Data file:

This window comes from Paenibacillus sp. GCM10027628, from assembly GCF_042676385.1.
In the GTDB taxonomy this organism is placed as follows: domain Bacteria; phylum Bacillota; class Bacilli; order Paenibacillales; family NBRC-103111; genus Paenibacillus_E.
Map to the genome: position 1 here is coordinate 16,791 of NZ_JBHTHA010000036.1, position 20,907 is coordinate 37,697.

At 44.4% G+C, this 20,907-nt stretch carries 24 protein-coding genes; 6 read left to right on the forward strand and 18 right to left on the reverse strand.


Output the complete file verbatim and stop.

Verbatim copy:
This window comes from Paenibacillus sp. GCM10027628, from assembly GCF_042676385.1.
In the GTDB taxonomy this organism is placed as follows: domain Bacteria; phylum Bacillota; class Bacilli; order Paenibacillales; family NBRC-103111; genus Paenibacillus_E.
Map to the genome: position 1 here is coordinate 16,791 of NZ_JBHTHA010000036.1, position 20,907 is coordinate 37,697.

At 44.4% G+C, this 20,907-nt stretch carries 24 protein-coding genes; 6 read left to right on the forward strand and 18 right to left on the reverse strand.